NWC Outlines Challenge of Serving Deep Rural Districts
The National Water Commission (NWC) is encouraging Jamaicans living in deep rural communities to explore using tanks and catchment facilities to store potable water for domestic use.
“It is not economically viable for the NWC to provide an efficient service and to generate a surplus that could be adequately reinvested if we take on some of these remote [and hard-to-reach] communities… it’s just not possible,” President of the NWC, Mark Barnett, said.
Speaking at a JIS ‘Think Tank’ on January 11, the President pointed out that the provision of potable water has become a costly undertaking and in some areas it is extremely expensive to provide the infrastructure to pipe water to some homes.
“In most of these communities, the population is not concentrated, they are sparsely dispersed across a large area and when you put in that level of investment (in terms of infrastructure), it is going to cost a lot, which you are not likely to recoup. We are into centralised systems,” he added.
He explained that putting in the infrastructure in some areas has become so expensive that it would be unwise to proceed without some form of direct subsidy from the Government to offset the cost.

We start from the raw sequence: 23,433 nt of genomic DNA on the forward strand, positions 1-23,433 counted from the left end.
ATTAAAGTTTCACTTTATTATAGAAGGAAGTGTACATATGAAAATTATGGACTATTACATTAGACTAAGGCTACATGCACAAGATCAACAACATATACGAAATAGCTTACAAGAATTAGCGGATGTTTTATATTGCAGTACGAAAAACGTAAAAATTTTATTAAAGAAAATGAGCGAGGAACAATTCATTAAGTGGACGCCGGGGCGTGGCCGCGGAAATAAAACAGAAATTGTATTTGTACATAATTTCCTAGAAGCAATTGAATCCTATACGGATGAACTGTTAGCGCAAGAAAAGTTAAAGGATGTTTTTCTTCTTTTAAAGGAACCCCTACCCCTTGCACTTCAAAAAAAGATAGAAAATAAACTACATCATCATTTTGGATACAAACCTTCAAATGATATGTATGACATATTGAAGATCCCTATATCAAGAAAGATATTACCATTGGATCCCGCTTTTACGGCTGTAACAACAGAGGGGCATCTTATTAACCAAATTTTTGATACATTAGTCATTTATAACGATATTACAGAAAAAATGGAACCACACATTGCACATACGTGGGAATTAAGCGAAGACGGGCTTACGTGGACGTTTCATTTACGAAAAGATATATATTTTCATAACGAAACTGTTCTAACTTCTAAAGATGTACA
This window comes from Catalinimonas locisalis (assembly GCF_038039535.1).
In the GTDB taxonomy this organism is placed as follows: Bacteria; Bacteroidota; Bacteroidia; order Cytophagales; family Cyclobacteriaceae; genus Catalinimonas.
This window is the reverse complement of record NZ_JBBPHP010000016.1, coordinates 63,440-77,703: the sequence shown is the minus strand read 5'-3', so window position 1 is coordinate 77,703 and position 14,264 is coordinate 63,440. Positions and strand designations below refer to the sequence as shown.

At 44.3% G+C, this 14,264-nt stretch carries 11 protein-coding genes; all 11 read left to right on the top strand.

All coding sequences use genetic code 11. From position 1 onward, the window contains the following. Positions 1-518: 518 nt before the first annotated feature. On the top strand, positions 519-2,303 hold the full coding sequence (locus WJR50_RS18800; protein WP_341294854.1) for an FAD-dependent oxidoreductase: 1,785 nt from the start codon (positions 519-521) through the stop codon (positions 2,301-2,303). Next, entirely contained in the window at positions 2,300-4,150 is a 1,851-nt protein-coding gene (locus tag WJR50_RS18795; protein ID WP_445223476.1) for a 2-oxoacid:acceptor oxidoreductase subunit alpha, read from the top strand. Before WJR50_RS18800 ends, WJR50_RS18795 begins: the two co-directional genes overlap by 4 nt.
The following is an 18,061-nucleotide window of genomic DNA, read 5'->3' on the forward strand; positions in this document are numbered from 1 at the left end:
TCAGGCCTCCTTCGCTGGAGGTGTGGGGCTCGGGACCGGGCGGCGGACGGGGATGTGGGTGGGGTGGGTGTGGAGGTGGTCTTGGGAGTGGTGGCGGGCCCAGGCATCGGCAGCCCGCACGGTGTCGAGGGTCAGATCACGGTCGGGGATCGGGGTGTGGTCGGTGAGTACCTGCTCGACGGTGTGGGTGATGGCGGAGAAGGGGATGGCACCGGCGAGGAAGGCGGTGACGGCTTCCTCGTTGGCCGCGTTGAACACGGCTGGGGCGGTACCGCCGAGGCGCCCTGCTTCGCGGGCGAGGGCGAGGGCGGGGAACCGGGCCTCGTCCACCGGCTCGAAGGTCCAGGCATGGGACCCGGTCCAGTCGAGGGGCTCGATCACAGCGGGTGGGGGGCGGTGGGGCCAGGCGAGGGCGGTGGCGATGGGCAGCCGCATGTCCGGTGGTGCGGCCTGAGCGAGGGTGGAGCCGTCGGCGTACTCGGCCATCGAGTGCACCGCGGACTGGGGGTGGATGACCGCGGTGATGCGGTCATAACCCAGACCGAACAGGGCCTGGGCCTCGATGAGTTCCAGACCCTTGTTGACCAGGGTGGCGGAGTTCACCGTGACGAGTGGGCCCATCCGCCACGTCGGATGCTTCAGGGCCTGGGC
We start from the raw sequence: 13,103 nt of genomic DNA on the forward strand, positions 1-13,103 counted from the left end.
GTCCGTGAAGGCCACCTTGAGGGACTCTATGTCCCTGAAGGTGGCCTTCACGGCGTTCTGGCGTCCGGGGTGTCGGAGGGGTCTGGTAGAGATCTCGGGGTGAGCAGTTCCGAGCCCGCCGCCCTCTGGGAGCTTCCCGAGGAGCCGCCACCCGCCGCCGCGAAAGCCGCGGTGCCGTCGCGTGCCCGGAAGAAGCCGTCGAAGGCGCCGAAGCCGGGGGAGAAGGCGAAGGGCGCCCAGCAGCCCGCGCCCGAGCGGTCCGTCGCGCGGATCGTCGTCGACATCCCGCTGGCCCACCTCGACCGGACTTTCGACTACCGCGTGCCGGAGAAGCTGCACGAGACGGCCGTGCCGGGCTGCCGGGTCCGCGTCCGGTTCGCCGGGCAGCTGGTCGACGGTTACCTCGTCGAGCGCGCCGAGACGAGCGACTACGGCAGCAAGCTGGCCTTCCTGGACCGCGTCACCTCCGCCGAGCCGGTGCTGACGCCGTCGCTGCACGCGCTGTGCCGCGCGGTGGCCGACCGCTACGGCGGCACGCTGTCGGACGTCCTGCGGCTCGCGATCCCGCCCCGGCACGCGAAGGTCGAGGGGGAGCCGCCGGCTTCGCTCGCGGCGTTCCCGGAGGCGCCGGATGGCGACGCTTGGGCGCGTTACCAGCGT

Mr. Barnett noted that there are a number of those communities and it would be more suitable to have other systems to provide potable water.
“Those days when people used to invest in rainwater harvesting, we need to revisit that. It’s a significant area that must be part of any solution in solving and providing access to potable water. We have to now look again at community catchment systems,” he suggested.
“Tanks that were community catchments, those need to be revitalised, reactivated and utilised as part of the modality of providing water,” he added.
Mr. Barnett said that where Municipal Corporations operate these facilities, including major stand-alone wells and water acquirers that are used to provide piped water to small communities, the NWC will assist by providing experts to guide their efficient operations.